Monday, September 2, 2013

Oklahoma City Relievers: DeLeon, Stoffel, and LeBlanc

When I watched Oklahoma City live, the Astros' AAA team used three relievers, the following are my notes on their outings, along with GIFs and Pitch F/X data.

Jorge DeLeon has gotten in to two MLB games so far this year, but the 26 year old only started pitching in 2010, after washing out as a middle infielder. In 2012, he struggled in Lancaster, an extreme hitter friendly environment (though even his peripherals weren't that great). This year, he started in AA, but his strikeout rate still wasn't very high and he actually gave up more homers. The one positive was that he started limiting walks better. In 15 AAA innings, he did an even better job of limiting walks, hence the September call-up (not to mention that he has been on the 40 man for some time and the Astros need to see what they have). The first thing I noticed when I saw him live was that he was really slender looking (listed at 6-0 185, he certainly looks like a middle infielder).

 It is a pretty aggressive delivery, and this GIF shows one of his better landing points. At other times, he nearly fell off the mound. He pauses with his leg kick and brings his arm way back before coming over the top. It is pretty hard and violent, but at the same time, his arm seems to be in tune with his body coming forward.

DeLeon was the hardest thrower on either team in the game and it really wasn't close. Unfortunately, even though they were fastballs, the radar gun didn't pick up two of his first three pitches.

The slider has quite a bit of slide but the command was not good. According to MLBAM tags, he has averaged just over 95 MPH with his fastball, with a cutter, slider, and change all in the mid-80s.

Jason Stoffel was acquired by the Astros from the San Francisco Giants in the Jeff Keppinger trade in the middle of 2011. A 24 year old RHP at 6-2 225, he was originally a 4th round pick out of the University of Arizona. Other than a leg kick that keeps him back to begin with, the rest of the delivery seems pretty cookie cutter:

Stoffel dominated AA in 2012, but he was repeating the level after mixed results at the level for both the Giants and the Astros in 2011. So far in 2013, he is having a nice AAA season, mainly because he doesn't give up homers.

While Stoffel has never pitched in the Majors, he has pitched in the Arizona Fall League, so we have some Pitch F/X data on him (more pitches than DeLeon even). According to Brooks Baseball's tags, he has a 4-seamer, sinker, and slider, averaging about 93 MPH on the first two pitches and 83 MPH with the slider. Because of this, he showed himself to be mainly a low and arm side pitcher. He didn't get close to this fastball velocity when I saw him and was extremely slider heavy:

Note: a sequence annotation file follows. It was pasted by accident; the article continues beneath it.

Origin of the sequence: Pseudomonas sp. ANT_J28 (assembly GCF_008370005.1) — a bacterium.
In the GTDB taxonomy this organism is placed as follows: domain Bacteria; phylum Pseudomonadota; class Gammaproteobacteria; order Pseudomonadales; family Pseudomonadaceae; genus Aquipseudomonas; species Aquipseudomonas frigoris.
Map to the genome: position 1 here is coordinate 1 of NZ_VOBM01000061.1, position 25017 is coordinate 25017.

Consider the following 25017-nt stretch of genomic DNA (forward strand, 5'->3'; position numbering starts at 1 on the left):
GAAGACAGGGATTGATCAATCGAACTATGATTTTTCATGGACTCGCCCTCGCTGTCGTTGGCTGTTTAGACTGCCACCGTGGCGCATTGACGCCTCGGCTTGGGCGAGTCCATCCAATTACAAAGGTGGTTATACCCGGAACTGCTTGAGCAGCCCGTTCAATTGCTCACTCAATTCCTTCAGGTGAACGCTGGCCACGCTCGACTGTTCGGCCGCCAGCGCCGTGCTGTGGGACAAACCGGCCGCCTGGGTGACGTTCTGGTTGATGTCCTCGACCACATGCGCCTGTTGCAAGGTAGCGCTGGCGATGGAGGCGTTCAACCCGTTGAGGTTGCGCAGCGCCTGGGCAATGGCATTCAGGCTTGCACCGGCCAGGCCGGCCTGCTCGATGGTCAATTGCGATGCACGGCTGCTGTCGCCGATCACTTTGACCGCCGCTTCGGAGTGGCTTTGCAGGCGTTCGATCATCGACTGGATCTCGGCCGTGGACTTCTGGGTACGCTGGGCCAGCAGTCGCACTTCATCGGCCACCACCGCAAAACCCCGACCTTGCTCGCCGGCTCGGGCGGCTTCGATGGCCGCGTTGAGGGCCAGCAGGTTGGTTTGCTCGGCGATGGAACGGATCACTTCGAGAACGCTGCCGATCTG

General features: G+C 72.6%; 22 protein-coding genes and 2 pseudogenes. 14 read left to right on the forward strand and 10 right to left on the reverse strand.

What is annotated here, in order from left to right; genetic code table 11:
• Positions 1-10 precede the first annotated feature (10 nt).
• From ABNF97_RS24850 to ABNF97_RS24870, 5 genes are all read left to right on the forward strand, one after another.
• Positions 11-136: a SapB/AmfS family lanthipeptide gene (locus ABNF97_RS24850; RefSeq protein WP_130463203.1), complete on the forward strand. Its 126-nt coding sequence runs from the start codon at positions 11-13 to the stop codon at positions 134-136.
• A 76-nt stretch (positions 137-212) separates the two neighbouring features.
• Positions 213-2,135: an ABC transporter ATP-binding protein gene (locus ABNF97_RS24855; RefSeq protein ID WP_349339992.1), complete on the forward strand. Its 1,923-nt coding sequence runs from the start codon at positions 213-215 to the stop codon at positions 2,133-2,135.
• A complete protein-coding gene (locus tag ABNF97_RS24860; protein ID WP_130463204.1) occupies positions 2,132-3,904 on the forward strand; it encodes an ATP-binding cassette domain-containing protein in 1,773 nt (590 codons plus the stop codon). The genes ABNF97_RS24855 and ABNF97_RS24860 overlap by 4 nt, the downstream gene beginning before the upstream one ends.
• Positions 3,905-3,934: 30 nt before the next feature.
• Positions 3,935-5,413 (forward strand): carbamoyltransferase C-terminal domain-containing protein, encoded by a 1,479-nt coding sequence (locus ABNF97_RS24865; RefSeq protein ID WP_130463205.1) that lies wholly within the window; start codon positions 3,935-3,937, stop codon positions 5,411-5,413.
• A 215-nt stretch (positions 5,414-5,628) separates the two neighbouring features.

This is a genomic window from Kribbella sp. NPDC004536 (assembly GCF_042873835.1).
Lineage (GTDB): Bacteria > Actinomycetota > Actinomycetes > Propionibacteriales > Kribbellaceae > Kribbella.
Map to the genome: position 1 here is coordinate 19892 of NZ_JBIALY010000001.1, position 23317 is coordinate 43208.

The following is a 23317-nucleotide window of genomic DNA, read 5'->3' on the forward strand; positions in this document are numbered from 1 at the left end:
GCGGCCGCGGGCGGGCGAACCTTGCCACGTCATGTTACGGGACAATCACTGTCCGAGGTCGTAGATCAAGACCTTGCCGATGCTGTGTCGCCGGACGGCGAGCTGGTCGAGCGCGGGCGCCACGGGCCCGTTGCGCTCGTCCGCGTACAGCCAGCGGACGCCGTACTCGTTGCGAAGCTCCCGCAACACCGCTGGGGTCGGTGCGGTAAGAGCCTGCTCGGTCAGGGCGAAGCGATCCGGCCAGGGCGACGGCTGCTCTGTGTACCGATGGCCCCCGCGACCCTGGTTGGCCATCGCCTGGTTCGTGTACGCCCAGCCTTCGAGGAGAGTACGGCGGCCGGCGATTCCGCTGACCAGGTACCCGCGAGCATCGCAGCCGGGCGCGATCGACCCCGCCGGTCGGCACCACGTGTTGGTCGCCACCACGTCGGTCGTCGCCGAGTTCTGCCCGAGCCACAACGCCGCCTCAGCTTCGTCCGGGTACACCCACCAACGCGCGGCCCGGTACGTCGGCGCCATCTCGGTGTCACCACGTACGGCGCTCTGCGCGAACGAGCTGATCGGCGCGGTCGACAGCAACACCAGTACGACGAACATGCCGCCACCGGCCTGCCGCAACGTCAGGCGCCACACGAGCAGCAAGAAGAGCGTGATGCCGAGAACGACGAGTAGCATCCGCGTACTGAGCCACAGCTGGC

If that is all he has in the tank, then it is hard to see him as a MLB pitcher. If he can return to his stuff that he showed in Arizona, then he could be a bullpen piece.

Wade LeBlanc is a 29 year old veteran with 417 career MLB innings, with more starts than relief appearances. He pitched in the Padres organization from 2006-2011, but he has split 2013 between the Marlins, the Astros, and the Astros' AAA (he was recently removed from the Astros 40 man). He has also split time between the starting rotation and the bullpen. Overall, he has been a below average but above replacement pitcher, both in 2013 and his career as a whole. When I saw him in the Astros AAA, he was brought in out of the bullpen to face a couple of left-handed batters. However, for his career, Leblanc has been a reverse split pitcher, meaning he is better against lefties than righties. While his arm angle comes out, perhaps one reason for this is the deception built into his delivery:

In his short outing, he showed a mid-80s fastball, but mainly a lot of slow breaking balls.
Looking at some Pitch F/X data may help show us why he doesn't pitch against lefties as well as he does right-handed batters. Because this is where he spent most of the MLB 2013 season, I only looked at his data from his time with the Marlins in 2013.

By using Baseball Savant to find pitches released in his general release point area (5 feet 10 inches tall to 6 feet 7 inches tall, 1.5 feet to 2.5 feet horizontally, or over 98 % of LeBlanc's pitches), we see that LeBlanc has a pretty standard release point, with almost all of Cole Hamels, Jon Lester, CC Sabathia, Madison Bumgarner, Hyun-Jin Ryu, and David Price's pitches falling in this range. If we look at his average release point (6.24 tall, 2.04 feet to the side), Hamels, Scott Rice, and Rex Brothers are the closest comparisons. Those three pitchers are all better against lefties than righties, so release point has nothing to do with his reverse splits. The locations of his pitches might:

He keeps his moving fastball and change away from righties really well, which contributes to his success to that platoon (along with his ability to use a low cutter glove side). He keeps the 4-seamer away from lefties well, but the problem is what looks like a lack of breaking ball. He doesn't have a slider and while he locates the curve well, he doesn't throw it often (or at least hasn't in the Majors, it seemed that he used it frequently in the game I saw). This means that he doesn't have the pitch that sweeps away from lefties, something that breaks away for them to swing and miss.

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